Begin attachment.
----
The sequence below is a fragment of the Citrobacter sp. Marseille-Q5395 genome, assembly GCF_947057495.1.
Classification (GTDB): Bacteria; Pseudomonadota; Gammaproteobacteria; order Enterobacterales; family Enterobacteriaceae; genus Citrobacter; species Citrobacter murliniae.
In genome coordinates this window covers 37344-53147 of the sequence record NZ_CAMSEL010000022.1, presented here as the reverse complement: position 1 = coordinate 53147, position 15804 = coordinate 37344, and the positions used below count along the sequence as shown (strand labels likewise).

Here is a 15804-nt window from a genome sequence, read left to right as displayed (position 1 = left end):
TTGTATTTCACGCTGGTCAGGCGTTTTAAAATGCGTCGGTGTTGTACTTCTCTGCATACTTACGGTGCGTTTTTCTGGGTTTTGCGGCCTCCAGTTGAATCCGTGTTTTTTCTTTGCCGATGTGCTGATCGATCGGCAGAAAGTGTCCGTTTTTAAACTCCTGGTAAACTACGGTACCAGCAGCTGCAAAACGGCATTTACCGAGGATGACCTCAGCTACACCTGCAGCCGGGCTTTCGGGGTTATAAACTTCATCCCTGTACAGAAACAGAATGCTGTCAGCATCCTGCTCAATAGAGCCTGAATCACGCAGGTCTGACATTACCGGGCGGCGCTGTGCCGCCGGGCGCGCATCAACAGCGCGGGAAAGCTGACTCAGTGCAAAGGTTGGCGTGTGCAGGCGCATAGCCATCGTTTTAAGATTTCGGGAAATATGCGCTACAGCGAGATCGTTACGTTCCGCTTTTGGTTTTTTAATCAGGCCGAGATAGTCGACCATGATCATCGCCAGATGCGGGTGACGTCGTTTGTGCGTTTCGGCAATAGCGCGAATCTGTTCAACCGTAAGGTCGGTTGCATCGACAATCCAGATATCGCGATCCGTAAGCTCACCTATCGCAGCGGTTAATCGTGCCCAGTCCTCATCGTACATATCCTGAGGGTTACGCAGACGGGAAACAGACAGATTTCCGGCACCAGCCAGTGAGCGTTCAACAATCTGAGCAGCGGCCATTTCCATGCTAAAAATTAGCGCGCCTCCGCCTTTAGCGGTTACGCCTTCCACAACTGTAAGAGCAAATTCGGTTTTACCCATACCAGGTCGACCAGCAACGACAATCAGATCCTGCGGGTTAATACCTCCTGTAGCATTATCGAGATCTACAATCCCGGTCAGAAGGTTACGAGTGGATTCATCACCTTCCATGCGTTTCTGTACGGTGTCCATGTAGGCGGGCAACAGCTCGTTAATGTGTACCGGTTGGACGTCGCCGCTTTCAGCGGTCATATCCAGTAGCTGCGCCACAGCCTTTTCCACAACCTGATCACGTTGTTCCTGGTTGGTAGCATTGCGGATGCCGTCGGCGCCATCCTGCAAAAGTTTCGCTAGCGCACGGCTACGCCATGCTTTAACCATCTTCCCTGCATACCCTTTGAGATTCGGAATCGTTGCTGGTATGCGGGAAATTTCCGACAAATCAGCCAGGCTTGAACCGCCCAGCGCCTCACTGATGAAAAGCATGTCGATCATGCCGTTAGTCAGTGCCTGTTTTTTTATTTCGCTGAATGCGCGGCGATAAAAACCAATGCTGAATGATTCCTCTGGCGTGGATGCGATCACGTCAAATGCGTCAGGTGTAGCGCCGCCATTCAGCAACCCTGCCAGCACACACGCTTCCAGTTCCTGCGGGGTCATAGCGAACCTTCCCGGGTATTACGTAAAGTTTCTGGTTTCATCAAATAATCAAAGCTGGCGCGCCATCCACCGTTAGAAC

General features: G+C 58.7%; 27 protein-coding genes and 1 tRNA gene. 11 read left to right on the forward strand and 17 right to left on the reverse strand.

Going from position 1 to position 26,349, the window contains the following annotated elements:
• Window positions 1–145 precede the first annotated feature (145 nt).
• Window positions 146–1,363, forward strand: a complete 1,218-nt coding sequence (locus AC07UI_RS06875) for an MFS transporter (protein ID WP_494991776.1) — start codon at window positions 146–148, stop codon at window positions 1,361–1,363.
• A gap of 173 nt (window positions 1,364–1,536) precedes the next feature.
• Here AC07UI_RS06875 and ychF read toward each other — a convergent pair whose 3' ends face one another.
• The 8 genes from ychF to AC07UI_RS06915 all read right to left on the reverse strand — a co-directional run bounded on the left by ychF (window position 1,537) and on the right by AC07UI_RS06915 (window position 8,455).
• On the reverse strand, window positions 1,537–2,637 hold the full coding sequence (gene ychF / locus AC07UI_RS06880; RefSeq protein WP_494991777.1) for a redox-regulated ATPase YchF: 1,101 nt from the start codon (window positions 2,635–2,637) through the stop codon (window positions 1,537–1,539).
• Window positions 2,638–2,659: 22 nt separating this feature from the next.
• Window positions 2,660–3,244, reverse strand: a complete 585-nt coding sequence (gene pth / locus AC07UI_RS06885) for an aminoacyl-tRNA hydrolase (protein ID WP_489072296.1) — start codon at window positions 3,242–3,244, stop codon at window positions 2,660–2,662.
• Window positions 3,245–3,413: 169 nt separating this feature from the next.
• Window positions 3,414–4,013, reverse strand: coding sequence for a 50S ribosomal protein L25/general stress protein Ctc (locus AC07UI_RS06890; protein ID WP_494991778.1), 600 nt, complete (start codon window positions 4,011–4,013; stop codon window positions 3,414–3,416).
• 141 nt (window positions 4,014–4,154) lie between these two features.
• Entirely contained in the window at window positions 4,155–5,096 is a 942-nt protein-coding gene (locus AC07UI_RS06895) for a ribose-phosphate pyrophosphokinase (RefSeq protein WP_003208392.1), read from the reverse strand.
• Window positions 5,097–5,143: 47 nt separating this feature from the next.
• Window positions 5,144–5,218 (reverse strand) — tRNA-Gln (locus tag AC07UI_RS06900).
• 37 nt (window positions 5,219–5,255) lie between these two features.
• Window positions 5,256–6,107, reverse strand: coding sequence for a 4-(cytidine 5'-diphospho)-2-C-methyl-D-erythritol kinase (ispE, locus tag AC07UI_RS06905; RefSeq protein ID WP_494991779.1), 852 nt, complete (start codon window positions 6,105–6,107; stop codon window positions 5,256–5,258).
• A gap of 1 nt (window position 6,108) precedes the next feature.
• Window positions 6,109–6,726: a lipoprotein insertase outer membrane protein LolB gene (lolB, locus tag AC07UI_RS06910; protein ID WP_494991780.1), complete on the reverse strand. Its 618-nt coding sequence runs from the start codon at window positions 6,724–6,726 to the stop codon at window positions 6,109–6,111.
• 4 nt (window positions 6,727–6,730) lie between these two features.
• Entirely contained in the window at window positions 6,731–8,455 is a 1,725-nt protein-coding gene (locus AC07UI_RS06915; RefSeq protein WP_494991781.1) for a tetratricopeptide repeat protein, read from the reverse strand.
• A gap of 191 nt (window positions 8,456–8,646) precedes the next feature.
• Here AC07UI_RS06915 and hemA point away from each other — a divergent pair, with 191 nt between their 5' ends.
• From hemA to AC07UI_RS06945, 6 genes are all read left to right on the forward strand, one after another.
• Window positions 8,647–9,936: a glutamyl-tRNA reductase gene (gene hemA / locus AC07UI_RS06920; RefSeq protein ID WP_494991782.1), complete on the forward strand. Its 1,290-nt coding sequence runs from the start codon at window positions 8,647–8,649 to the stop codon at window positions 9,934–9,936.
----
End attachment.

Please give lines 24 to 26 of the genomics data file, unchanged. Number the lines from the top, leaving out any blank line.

• A gap of 1 nt (window position 6,108) precedes the next feature.
• Window positions 6,109–6,726: a lipoprotein insertase outer membrane protein LolB gene (lolB, locus tag AC07UI_RS06910; protein ID WP_494991780.1), complete on the reverse strand. Its 618-nt coding sequence runs from the start codon at window positions 6,724–6,726 to the stop codon at window positions 6,109–6,111.
• 4 nt (window positions 6,727–6,730) lie between these two features.